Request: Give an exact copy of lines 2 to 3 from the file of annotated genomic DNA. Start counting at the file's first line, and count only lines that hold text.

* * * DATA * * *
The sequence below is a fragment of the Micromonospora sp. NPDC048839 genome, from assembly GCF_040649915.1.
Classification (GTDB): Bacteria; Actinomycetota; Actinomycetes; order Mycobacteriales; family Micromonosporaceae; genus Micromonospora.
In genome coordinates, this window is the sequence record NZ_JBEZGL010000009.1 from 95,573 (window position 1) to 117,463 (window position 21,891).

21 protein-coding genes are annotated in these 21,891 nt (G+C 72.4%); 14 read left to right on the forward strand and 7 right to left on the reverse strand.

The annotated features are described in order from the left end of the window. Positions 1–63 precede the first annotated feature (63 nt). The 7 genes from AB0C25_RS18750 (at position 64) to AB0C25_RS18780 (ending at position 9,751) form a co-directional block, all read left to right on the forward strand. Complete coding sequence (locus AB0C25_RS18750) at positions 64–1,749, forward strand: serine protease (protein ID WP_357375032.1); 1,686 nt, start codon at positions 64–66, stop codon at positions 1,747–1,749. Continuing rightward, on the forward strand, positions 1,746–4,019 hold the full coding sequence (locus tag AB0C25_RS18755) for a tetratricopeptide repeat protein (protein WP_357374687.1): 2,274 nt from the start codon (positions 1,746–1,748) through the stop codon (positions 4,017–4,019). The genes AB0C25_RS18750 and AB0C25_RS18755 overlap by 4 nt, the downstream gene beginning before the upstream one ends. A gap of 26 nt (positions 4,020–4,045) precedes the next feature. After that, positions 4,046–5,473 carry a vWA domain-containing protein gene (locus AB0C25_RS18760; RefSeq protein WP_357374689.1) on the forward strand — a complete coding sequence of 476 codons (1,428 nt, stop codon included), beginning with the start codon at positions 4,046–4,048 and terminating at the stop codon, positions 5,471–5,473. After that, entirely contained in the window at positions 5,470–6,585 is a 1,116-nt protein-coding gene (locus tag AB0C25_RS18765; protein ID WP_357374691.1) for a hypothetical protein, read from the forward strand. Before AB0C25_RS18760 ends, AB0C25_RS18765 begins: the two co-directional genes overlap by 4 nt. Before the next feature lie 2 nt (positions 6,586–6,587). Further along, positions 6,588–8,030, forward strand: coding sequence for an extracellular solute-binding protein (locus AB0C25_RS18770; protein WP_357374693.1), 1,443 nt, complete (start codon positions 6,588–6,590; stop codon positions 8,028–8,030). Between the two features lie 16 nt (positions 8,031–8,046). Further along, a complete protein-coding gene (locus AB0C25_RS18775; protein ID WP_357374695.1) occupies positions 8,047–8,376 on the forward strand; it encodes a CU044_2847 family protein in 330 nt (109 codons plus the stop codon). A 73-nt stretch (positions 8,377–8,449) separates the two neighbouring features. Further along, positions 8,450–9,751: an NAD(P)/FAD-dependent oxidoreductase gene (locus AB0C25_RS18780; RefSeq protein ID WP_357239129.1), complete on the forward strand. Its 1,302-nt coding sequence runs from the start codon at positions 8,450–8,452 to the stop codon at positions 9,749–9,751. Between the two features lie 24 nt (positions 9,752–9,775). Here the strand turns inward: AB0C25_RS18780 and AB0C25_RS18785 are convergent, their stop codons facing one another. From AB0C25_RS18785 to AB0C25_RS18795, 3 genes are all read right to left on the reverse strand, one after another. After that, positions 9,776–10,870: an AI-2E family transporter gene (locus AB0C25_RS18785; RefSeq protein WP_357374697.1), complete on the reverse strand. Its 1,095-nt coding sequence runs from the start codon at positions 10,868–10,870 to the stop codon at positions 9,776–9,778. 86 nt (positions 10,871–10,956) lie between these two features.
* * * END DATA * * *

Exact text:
Classification (GTDB): Bacteria; Actinomycetota; Actinomycetes; order Mycobacteriales; family Micromonosporaceae; genus Micromonospora.
In genome coordinates, this window is the sequence record NZ_JBEZGL010000009.1 from 95,573 (window position 1) to 117,463 (window position 21,891).